CORRELATION OF HEPATITIS C AND PROSTATE CANCER, INVERSE CORRELATION OF BASAL CELL HYPERPLASIA OR PROSTATITIS AND EPIDEMIC SYPHILIS OF UNKNOWN DURATION
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ANNIKA KRYSTYNA, TARANG SAFI, WILLIAM M. BRIGGS, MURRAY D. SCHWALB

Lincoln Medical and Mental Health Center, Department of Urology, New York Medical College, Valhalla, NY, USA

Clinical Urology

Vol. 37 (2): 223-230, March - April, 2011
doi: 10.1590/S1677-55382011000200009

ABSTRACT

     Purpose: The accuracy of prostate specific antigen (PSA) to detect prostate cancer has not yet been determined. Autopsy evidence suggests one-third of men have evidence of prostate cancer. Correlation between prostate cancer and sexually transmitted infection is indeterminate.
     Materials and Methods: A retrospective database was created of all men who underwent transrectal ultrasound guided prostate biopsy over 3 years. Men were 49% African or African Caribbean, and 51% Central or South American. Information about prostate specific antigen, cholesterol, hepatitis A, B and C, human immunodeficiency virus, syphilis, tuberculin skin testing and histology were collected.
     Results: Hepatitis C antibody detection correlated with prostate cancer OR 11.2 (95% CI 3.0 to 72.4). The odds of prostate cancer increased annually (p = 0.0003). However, no correlation was found between prostate cancer and the following: PSA, biopsy date, repeat biopsy, more than 12 cores at biopsy, total cholesterol, high density lipoprotein, triglycerides, low density lipoprotein, risk measure reported with free and total PSA, hepatitis B surface antibody, high grade prostatic intraepithelial neoplasia or atypical small acinar proliferation. Histologic prostatitis and basal cell hyperplasia were inversely correlated with prostate cancer. Syphilis of unknown duration occurred in 17% of men with indeterminate correlation to prostate cancer.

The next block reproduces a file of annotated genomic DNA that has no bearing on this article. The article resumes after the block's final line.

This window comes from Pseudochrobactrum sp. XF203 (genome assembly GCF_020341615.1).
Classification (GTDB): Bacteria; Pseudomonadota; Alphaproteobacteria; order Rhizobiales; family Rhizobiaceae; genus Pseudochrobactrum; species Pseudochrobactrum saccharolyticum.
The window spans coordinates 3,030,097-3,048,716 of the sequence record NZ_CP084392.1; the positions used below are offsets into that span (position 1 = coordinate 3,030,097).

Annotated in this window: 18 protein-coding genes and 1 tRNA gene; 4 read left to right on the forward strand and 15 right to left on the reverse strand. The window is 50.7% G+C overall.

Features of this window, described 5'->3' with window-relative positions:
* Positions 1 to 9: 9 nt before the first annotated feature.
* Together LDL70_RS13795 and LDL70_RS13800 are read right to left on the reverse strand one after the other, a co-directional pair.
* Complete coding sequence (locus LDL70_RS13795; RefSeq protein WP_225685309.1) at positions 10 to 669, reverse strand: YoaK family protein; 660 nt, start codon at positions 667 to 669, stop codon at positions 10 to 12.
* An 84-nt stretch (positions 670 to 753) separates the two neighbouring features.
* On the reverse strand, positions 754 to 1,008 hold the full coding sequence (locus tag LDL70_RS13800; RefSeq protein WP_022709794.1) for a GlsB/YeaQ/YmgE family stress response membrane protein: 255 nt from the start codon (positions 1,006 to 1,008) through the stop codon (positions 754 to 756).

Conclusion: In inner city men of African and African-Caribbean, or Central and South American descent, prostate specific antigen levels did not correlate with prostate cancer. Hepatitis C antibody detection correlates significantly with prostate cancer. One prostate biopsy is sufficient to diagnose statistically significant prostate cancer. Histologic prostatitis and basal cell hyperplasia decrease odds of prostate cancer. Atypical small acinar proliferation may not correlate to prostate cancer and is pending further investigation. Men should be screened for epidemic syphilis of unknown duration.

Key words: prostatic neoplasm; hepatitis c antibodies; biopsy; prostate; syphilis; prostate specific antigen
Int Braz J Urol. 2011; 37: 223-30


INTRODUCTION

     Background: The second leading cause of cancer death in men is prostate cancer (1). Prostate-specific antigen (PSA) testing, digital rectal examination and family history are the mainstays of screening (2). The accuracy of PSA to detect prostate cancer has not been determined (2-9). Combining digital rectal examination with PSA testing has not been shown to increase survival (10). Autopsy evidence suggests nearly one-third of men have evidence of prostate cancer of unknown clinical significance (11). There are indeterminate correlations between prostate cancer and sexually transmitted infections (12).
     Objectives: A retrospective review was conducted on all men who underwent transrectal ultrasound guided prostate biopsy (TRPB) at an inner city hospital over 3 years to identify potential risk factors for prostate cancer and improve selection criteria for TRPB.


MATERIALS AND METHODS